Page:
Mangroves in Beibu, China | Photo: Daniel Kaiser

The Gulf of Beibu is located in the north-western part of the South China Sea. In former times, its coast was fringed by extensive mangrove forests, the typical vegetation of tropical intertidal zones. Mangroves belong to the most productive ecosystems on earth, offer habitat to many organisms, and function as nursery for fish, crabs and shrimps. Mangroves also contribute to the stabilisation of coastlines and regulate the exchange of nutrients between land and sea.

The input of dissolved and particulate matter to estuaries and coastal seas has been severely modified and enhanced by sewage input, fertilizer use, and intensive aquaculture. At present, the Gulf of Beibu is impacted by several densely populated coastal regions of China and Vietnam. In the province of Guangxi, where the project will be carried out, mangroves have undergone widespread conversion into shrimp ponds, which has severely reduced the natural filtering function of mangroves and additionally pollutes adjacent water bodies.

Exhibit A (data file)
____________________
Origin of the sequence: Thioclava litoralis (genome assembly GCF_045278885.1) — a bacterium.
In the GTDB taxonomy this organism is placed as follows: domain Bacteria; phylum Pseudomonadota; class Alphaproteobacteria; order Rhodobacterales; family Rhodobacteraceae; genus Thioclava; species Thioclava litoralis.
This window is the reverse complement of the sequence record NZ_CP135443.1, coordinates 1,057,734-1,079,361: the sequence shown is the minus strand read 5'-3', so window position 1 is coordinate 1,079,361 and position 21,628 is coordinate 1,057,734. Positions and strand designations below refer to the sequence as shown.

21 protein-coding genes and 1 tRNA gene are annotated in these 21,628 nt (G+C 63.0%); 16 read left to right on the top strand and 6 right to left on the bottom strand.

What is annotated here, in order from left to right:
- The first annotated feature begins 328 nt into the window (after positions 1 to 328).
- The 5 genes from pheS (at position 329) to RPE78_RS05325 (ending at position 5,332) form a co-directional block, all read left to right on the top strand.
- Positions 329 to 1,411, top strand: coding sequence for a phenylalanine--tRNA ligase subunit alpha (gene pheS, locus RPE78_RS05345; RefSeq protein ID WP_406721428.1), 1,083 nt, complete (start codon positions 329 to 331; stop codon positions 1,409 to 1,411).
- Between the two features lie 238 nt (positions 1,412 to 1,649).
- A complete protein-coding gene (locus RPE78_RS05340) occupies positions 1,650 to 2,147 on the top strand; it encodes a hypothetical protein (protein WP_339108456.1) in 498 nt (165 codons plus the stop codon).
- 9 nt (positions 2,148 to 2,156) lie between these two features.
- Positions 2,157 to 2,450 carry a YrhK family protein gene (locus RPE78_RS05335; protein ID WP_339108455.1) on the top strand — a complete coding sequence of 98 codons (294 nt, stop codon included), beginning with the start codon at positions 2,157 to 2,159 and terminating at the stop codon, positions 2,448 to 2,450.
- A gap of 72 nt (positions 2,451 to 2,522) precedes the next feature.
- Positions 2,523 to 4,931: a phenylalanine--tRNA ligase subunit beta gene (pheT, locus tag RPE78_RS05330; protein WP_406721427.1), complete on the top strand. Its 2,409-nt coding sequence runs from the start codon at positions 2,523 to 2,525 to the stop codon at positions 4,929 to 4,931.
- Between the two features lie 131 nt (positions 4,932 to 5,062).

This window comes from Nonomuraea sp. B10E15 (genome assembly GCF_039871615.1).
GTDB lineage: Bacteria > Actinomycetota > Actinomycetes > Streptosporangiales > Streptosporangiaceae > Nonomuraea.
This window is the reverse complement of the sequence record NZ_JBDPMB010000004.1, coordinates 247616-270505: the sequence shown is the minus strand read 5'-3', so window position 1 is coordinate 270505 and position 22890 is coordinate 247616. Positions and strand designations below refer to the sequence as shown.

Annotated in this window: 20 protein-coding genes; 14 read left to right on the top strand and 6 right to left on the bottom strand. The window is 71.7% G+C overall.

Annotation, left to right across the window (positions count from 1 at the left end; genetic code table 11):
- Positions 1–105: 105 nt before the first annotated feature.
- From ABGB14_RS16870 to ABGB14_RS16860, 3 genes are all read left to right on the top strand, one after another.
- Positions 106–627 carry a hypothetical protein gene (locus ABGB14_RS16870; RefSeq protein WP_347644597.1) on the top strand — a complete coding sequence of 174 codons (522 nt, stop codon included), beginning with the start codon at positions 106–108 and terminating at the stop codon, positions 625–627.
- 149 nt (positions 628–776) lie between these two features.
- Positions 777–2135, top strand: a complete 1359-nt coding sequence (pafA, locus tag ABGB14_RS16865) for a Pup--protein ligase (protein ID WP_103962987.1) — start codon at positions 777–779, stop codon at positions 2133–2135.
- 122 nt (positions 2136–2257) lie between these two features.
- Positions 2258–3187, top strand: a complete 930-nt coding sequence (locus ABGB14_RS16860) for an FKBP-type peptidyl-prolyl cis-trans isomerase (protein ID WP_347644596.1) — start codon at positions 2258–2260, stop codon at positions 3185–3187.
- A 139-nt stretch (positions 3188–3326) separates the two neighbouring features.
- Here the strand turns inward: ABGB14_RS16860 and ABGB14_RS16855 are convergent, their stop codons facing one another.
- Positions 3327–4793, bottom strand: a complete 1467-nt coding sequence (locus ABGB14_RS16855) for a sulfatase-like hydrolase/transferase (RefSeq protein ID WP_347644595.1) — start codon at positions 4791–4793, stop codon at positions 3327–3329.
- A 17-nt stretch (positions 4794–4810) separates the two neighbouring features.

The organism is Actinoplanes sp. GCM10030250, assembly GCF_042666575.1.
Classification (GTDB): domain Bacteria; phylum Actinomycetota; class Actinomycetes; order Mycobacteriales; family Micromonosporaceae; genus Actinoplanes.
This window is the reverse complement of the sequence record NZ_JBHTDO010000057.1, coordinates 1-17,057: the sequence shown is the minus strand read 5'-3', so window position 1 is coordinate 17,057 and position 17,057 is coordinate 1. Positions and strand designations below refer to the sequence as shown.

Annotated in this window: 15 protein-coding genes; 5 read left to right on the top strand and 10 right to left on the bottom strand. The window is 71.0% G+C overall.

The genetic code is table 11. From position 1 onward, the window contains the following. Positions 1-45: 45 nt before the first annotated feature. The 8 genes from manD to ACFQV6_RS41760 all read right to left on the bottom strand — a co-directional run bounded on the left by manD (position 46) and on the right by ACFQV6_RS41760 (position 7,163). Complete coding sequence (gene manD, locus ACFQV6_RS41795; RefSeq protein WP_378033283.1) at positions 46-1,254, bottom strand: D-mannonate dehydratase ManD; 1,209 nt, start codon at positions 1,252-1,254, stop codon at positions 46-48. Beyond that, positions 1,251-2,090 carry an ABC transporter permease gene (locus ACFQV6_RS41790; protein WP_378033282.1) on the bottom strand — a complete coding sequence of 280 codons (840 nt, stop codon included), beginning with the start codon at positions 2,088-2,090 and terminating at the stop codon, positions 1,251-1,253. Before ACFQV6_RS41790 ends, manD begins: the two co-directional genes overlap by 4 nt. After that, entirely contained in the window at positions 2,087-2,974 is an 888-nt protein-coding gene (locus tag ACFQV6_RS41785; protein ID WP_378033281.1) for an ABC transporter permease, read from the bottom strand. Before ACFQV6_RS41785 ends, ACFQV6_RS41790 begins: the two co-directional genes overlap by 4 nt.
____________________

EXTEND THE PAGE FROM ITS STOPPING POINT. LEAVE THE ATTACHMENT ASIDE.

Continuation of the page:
A major aim of the project is to investigate the role of mangroves in the transfer of material from land to sea. Special emphasis is put on the effect of shrimp aquaculture. The distribution of dissolved and particulate substances (i.e. N and C) in mangroves and coastal waters, as well as the biogeochemical composition of sea grasses, will be used as an indicator for the inputs. In cooperation with the other subprojects we will investigate how alterations on land and anthropogenic inputs will influence the open waters of the Gulf of Beibu.

Project Partners (Germany)


International Project Partners

Leibniz Institute for Baltic Sea Research Warnemünde (Coordinator)

Leibniz Centre for Tropical Marine Research (ZMT)

Guangxi Mangrove Research Center / Guangxi Marine Environment & Coastal Wetland Research Center (Beihei, China)